I recently spoke with someone who wanted to know if I could help him after a one-car accident. He told me that he was driving at night on the highway and the next thing he realized there was something in the roadway in front of him. He tried to avoid the danger, lost control of his vehicle, and it crashed into the guardrail.
The guy was injured in the crash, his car was totaled, he lost work, and he wanted to know if there was a chance of getting reimbursed for his losses. I told the guy – IT DEPENDS!
Over my years in practice the two most common scenarios that I have seen are these:
A vehicle comes upon debris in the roadway, tries to avoid the debris and ends up in an accident.
You are driving on a roadway and a vehicle in front of you loses something, the debris hits your vehicle and causes a crash.
Triple “A” just came out with a study that puts some numbers on the problem with roadway debris.
According to AAA Foundation for Traffic Safety, between 2011 and 2014, over 200,000 crashes on US roadways were related to debris left on the road. About one-third of the folks who passed away did so because they over-corrected to avoid the hazard and lost control of their vehicles.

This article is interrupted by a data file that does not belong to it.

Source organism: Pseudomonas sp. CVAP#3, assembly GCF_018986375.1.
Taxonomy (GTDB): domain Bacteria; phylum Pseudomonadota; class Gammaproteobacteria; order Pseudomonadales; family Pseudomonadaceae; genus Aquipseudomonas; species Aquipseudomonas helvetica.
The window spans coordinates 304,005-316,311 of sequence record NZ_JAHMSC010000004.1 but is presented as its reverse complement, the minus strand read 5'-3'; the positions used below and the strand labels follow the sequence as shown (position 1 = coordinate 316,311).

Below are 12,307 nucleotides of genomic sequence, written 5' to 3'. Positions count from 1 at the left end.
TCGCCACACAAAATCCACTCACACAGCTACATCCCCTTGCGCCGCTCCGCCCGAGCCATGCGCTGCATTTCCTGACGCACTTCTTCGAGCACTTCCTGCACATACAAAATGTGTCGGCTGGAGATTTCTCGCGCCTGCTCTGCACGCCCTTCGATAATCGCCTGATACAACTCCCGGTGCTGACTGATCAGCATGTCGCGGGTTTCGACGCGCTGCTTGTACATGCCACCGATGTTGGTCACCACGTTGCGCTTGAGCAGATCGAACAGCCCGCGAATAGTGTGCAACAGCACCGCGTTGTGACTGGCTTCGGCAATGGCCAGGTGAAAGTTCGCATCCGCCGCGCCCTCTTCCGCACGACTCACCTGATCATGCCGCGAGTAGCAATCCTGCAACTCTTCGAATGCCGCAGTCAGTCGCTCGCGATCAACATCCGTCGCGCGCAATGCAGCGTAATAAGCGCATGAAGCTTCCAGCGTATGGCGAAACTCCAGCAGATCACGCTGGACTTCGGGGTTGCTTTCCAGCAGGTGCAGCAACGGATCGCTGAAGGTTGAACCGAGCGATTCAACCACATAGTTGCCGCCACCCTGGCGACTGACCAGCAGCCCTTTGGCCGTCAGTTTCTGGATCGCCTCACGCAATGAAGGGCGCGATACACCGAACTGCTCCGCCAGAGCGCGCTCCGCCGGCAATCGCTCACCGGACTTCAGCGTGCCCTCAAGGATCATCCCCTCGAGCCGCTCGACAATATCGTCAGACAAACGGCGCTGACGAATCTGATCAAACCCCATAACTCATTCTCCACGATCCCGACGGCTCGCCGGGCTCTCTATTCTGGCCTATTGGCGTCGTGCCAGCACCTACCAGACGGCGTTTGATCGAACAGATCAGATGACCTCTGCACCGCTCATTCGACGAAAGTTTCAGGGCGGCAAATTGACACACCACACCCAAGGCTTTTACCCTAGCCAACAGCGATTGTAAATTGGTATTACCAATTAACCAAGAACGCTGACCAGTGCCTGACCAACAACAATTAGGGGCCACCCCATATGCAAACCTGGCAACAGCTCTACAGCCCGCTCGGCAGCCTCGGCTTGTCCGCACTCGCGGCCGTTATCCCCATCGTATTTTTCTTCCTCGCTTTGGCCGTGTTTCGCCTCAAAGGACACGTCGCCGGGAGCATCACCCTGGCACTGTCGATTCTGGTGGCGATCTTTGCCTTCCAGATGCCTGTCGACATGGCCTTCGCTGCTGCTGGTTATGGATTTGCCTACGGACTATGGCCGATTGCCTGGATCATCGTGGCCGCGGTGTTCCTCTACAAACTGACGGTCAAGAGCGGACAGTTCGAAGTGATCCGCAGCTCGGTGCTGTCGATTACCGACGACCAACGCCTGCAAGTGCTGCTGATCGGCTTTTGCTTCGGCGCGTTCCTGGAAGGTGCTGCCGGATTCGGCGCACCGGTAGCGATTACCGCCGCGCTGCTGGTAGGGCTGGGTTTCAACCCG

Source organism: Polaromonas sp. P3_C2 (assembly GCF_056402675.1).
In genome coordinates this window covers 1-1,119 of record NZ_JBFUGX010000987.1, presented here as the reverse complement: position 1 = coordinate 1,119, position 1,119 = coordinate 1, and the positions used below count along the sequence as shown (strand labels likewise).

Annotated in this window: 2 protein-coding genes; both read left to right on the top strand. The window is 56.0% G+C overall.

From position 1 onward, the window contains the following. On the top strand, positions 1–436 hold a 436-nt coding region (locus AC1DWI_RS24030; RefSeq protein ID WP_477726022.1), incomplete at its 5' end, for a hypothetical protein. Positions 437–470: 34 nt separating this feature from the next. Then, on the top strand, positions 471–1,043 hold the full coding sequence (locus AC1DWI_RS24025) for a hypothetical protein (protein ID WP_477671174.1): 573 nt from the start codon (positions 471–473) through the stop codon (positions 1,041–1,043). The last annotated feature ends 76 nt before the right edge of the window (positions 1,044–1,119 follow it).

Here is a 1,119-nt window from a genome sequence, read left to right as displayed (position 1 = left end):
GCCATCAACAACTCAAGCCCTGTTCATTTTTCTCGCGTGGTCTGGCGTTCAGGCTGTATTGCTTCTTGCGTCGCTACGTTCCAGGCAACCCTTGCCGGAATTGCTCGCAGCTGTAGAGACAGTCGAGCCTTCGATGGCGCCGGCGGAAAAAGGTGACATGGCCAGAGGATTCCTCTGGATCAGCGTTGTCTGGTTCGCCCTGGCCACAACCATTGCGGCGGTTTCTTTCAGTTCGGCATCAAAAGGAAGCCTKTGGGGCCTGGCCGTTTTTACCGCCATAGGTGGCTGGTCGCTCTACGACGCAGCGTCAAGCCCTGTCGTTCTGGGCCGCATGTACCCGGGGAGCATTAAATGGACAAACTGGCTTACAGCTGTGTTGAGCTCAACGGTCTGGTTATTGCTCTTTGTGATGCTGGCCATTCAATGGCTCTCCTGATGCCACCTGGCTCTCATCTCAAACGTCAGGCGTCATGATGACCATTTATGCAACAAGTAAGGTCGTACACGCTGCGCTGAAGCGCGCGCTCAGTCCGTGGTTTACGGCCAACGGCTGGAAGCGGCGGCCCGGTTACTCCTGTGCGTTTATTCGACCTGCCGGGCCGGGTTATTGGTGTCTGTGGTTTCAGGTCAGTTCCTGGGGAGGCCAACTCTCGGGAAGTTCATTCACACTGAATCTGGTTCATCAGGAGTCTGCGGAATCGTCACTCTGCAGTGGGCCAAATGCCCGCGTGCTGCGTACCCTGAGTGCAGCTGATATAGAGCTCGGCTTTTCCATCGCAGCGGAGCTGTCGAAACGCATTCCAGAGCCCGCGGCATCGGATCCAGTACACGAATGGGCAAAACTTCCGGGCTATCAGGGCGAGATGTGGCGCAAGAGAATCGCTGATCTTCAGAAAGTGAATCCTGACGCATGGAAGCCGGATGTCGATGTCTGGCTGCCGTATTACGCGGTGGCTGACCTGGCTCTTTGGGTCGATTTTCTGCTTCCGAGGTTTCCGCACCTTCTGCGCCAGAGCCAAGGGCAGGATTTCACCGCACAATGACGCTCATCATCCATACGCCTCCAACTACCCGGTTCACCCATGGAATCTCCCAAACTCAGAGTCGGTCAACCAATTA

Unlike bad weather and other causes of accidents, road debris crashes are 100% preventable. The most common scenarios that lead to roadway debris are:
Parts falling off of vehicles;
Improperly or unsecured cargo that fall onto the road; and
Trailers that become separated because they were not properly hitched to the vehicle.
Before going on the highway – make sure your vehicle is properly maintained
Securing the load before getting on the highway and periodically checking the load to make sure it is still secure during the trip
If something falls off of your vehicle or flies out of the back of your vehicle onto an Indiana roadway you can get a ticket and have to pay a fine.
If the guy who was injured is able to identify the vehicle that caused the hazard, he will have a claim against the owner/driver of that vehicle. Most of the time, identification is not feasible.
If the debris falls off of another vehicle, makes contact with the guy's vehicle, and the other driver doesn't stop, the guy should be able to make a claim against his own insurance if he had UNINSURED MOTORIST COVERAGE. Most policies provide coverage if there is physical impact with a hit and run vehicle, and courts that have looked at the issue say that debris from the other vehicle will trigger coverage if there is “direct contact”.
Debris claims are difficult to pursue and very fact sensitive so the most important action an accident victim can undertake is trying to gather evidence and documenting the accident scene.